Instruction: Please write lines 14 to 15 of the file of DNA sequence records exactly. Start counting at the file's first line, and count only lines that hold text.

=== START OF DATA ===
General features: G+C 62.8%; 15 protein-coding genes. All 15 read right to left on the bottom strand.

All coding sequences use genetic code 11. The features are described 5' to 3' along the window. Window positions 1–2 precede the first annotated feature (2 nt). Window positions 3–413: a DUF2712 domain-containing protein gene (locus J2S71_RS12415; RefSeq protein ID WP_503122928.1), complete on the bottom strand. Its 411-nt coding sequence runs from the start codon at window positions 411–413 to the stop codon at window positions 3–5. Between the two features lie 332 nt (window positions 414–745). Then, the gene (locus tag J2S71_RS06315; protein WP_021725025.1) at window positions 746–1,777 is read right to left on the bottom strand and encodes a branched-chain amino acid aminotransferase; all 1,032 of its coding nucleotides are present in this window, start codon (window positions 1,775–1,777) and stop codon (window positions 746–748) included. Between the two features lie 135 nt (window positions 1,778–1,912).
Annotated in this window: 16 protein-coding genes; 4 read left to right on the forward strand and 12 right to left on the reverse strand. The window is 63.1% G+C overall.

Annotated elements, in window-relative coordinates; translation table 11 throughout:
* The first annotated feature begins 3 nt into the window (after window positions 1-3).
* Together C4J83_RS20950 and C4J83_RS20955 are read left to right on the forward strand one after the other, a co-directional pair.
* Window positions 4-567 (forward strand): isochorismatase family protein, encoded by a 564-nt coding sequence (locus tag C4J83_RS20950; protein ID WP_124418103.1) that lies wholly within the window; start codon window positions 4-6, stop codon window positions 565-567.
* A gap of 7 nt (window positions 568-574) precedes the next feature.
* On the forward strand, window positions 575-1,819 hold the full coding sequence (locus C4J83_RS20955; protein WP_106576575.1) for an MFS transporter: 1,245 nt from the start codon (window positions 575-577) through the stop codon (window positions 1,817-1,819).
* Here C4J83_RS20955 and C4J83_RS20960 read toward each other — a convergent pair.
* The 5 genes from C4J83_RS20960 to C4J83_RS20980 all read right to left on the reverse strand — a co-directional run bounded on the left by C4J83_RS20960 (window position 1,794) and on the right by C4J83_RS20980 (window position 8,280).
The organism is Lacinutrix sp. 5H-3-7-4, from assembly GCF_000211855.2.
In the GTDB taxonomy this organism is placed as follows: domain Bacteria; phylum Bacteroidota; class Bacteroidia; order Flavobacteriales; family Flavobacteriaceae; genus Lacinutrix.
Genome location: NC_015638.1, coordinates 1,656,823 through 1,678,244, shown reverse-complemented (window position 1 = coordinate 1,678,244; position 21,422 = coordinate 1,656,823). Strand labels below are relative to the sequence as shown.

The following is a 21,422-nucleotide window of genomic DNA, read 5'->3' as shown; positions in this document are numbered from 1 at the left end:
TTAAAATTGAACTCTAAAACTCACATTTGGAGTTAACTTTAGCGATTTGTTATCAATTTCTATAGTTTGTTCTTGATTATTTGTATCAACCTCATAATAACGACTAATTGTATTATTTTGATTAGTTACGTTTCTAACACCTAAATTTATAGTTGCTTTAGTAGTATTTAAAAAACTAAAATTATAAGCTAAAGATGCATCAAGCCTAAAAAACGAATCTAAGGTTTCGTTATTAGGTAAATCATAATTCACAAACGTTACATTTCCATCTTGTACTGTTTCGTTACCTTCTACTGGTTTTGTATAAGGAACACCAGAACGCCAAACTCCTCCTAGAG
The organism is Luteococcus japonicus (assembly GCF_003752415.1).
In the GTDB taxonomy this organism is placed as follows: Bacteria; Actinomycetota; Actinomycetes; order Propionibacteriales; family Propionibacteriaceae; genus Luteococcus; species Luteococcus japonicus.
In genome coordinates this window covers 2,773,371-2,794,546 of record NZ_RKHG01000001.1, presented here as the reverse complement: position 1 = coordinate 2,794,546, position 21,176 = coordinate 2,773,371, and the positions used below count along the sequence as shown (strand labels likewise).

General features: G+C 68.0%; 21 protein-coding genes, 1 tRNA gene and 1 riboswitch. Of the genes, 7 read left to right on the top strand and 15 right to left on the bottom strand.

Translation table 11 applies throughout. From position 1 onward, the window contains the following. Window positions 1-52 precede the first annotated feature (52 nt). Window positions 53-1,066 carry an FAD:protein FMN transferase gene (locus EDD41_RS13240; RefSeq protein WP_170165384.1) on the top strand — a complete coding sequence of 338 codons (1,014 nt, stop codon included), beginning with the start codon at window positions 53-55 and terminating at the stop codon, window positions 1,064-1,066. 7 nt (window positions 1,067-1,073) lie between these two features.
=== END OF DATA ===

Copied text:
Genome location: NC_015638.1, coordinates 1,656,823 through 1,678,244, shown reverse-complemented (window position 1 = coordinate 1,678,244; position 21,422 = coordinate 1,656,823). Strand labels below are relative to the sequence as shown.

The following is a 21,422-nucleotide window of genomic DNA, read 5'->3' as shown; positions in this document are numbered from 1 at the left end: